PS Advisor: 07/15/05
Radiation from Radar?
I would be interested to know if you have any information regarding the safety of radar use on a typical 30 to 45-foot sailboat.
In your review of the Hunter 38 (PS May 1, '05), you fault the radar arch for offering extra windage, but it does a great job holding a small radar unit well away from the helmsman's head, much the same as a sturdy dedicated pole, spar, or mizzen mast would.
Radar is powerful and it's on for long periods of time. While I know these units provide great information and increase safety for piloting, how much cause for concern is there regarding radiation?
The health hazards of exposure to high-frequency, non-ionizing radiation—including radar transmission—have been studied extensively for many years by such agencies and organizations as the EPA, FDA, the National Institute for Occupational Safety and Health (NIOSH) and the Occupational Safety and Health Administration (OSHA). Essentially, the effect of such radiation on tissue is heating; the same effect that makes microwave ovens work. The amount of heating depends on the transmission power and the distance between the transmitter and the tissue.
OSHA has established a recommended maximum safe level of exposure to microwaves at 0.2 milliwatts per centimeter squared (which carries a built-in safety factor of 10 or so).
Obviously, not all marine radar units put out the same power. A large radar unit putting out three kilowatts, operating at 3-1/2 feet from and at the same height as the scanner, can create an average intensity that can be as high as 0.8 (milliwatts per centimeter squared) if the scanner is stationary. At a distance of 7 to 10 feet from the scanner, the average intensity drops to safe levels (i.e. below 0.2 mW/cm2). During actual operation, the average exposure is reduced, because the scanner rotates and a person in the path of the beam is exposed only when the beam sweeps past. This can reduce radiation levels by more than 80%.
When the scanner is rotating for normal radar operation, average exposure is below the recommended safe limits; even at points as close as three feet.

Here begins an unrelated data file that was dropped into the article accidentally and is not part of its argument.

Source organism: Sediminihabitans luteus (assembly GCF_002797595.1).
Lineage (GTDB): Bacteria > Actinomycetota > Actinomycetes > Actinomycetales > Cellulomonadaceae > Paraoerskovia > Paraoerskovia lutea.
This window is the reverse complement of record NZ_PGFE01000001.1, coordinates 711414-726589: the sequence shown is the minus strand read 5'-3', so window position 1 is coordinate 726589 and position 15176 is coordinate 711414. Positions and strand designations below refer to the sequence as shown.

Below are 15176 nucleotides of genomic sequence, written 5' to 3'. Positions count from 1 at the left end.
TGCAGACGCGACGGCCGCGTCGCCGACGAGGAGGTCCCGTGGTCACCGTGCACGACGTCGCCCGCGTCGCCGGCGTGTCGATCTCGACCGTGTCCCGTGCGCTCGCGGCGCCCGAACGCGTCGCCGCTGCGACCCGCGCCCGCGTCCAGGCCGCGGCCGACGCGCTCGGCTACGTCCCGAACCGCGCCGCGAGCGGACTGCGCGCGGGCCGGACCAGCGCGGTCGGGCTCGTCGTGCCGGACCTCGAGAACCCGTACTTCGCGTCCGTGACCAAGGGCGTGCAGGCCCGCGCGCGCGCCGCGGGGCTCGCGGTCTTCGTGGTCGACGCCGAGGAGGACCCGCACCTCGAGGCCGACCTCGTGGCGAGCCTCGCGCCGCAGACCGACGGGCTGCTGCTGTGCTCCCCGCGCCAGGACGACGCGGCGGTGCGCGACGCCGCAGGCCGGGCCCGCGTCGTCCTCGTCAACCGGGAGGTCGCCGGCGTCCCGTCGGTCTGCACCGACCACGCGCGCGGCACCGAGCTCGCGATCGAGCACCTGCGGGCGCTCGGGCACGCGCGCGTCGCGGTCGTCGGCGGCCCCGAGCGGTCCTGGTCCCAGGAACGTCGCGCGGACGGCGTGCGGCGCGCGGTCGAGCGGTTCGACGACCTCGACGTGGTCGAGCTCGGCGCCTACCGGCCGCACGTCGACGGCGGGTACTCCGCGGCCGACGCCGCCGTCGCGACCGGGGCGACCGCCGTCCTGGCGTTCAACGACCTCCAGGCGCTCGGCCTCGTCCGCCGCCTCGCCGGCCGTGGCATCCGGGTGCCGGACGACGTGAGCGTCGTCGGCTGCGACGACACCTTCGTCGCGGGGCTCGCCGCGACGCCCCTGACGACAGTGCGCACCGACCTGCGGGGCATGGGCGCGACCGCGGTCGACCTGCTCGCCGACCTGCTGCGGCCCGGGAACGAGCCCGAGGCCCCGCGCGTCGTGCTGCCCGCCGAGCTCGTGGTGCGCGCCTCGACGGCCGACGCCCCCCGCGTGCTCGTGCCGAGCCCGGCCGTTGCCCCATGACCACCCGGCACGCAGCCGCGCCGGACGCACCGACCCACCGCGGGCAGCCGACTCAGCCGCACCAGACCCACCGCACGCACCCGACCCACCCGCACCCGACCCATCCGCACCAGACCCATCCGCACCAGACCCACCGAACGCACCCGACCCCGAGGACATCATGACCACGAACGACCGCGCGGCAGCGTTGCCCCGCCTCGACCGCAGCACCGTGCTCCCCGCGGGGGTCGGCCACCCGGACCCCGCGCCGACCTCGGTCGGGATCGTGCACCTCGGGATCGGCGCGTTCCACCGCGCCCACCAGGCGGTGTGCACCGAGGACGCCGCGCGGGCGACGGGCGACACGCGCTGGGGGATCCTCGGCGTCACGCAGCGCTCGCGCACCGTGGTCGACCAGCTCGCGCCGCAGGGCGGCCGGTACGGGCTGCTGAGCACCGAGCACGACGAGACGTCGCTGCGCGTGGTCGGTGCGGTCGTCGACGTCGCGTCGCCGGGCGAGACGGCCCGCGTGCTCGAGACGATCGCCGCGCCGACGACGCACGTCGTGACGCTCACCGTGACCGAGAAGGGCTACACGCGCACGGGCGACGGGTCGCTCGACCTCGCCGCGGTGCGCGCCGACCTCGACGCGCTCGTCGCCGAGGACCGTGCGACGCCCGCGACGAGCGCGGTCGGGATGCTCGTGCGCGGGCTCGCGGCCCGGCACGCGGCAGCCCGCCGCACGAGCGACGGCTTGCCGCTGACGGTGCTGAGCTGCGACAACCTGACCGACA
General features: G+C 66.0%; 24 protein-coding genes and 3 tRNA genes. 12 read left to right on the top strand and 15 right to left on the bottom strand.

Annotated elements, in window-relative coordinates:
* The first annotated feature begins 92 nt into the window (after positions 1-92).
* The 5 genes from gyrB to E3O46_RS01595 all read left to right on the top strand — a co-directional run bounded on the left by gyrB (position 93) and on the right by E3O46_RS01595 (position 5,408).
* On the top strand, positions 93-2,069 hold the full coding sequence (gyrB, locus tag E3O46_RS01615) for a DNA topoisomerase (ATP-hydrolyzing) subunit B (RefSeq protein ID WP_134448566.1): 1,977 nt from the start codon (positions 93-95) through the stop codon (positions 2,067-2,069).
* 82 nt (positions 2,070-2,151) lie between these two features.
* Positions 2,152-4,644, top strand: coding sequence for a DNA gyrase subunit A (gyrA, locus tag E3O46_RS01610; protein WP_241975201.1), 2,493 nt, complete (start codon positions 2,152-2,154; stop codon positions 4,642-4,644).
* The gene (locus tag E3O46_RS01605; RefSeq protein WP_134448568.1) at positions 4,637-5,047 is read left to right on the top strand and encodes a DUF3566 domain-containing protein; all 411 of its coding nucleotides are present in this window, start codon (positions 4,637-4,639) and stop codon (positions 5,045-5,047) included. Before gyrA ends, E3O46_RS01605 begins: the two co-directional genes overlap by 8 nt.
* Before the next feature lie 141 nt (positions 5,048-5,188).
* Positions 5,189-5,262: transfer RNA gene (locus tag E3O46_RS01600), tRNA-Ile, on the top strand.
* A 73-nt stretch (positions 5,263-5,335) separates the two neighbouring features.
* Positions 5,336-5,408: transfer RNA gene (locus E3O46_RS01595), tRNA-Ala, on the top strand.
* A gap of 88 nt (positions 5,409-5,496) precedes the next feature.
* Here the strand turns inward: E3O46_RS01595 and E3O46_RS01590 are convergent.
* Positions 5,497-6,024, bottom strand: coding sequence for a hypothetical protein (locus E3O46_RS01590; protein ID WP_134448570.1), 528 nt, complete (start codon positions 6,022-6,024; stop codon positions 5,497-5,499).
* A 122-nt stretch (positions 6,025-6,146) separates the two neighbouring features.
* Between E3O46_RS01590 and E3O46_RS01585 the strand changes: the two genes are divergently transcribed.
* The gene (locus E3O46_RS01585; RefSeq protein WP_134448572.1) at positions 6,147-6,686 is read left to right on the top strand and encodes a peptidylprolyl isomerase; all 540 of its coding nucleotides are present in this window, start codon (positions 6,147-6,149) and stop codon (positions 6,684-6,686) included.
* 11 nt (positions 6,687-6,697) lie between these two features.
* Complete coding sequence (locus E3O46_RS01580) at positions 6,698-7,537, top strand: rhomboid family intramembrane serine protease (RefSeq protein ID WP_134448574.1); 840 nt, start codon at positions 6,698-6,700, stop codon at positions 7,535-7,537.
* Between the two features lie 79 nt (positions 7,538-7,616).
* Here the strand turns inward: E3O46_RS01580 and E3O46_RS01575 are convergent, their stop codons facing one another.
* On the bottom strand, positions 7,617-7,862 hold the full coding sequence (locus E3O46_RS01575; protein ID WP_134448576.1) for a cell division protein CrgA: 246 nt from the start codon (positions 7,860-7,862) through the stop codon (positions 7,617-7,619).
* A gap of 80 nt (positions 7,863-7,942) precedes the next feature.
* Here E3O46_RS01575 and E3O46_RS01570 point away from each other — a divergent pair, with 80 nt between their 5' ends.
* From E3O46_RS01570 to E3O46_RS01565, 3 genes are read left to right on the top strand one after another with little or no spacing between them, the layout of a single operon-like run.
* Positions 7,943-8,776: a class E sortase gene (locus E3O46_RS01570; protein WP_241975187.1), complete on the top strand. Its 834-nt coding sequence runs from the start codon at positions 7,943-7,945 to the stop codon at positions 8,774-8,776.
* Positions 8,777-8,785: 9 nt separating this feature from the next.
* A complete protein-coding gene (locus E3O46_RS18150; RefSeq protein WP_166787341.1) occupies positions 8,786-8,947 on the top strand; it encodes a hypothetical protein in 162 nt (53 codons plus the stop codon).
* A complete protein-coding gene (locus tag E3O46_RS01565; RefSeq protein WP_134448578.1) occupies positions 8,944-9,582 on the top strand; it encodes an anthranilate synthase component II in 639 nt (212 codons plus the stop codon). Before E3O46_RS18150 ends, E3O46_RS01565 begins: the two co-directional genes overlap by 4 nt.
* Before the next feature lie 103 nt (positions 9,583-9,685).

Further, almost all of the output of a radar transmitter—though it isn't uniform—is concentrated in a narrow beam of 25 degrees, 12 1/2 degrees above and below the horizontal axis of the scanner. Radiation levels outside that narrow beam are very low; and directly below the radome, they're virtually zero.
We wouldn't recommend that you work aloft near the radome when the system is on, particularly if you wear a pacemaker. Otherwise, though, you shouldn't be at any particular risk.
Restoring Anodized Hardware
My 1982 O'Day 34 is generally in good condition, but the bow cleats are worn and the original anodizing appears to be wearing off. I have seen products to fix sun-faded car bumpers and wanted to know if there was something similar to fix the anodizing on a cleat?
Anodizing is an electro-chemical process which physically alters the surface of the metal to produce a tough oxide layer. There are several kinds of anodizing, but Type III, known as hardcoat anodizing, is what you want for most aluminum items used aboard sailboats, particularly something like a cleat that's intended to withstand contact with line and will receive minimal maintenance apart from the occasional fresh water rinse.
We don't know of any products that restore anodizing, but you can have items re-anodized. Before doing so, it would be prudent to weigh those costs against the cost of replacing those cleats with similar sized new ones.
We contacted International Hardcoat in Detroit, MI, and their representative told us that any item can be re-anodized, but it must first have all the initial coating removed, either chemically or mechanically (by blasting). The quality of the results in that process, he told us, are directly related to the quality of the material you start with. So, if your cleats are banged or scratched, the new coating may not hold up well.
Then there's the matter of cost. Most anodizing firms, he told us, begin with a minimum charge for coating products. For his firm, that's somewhere between $75 to $100. Given that you can purchase 6" aluminum cleats from Schaefer for roughly $30, your best bet is to buy new cleats.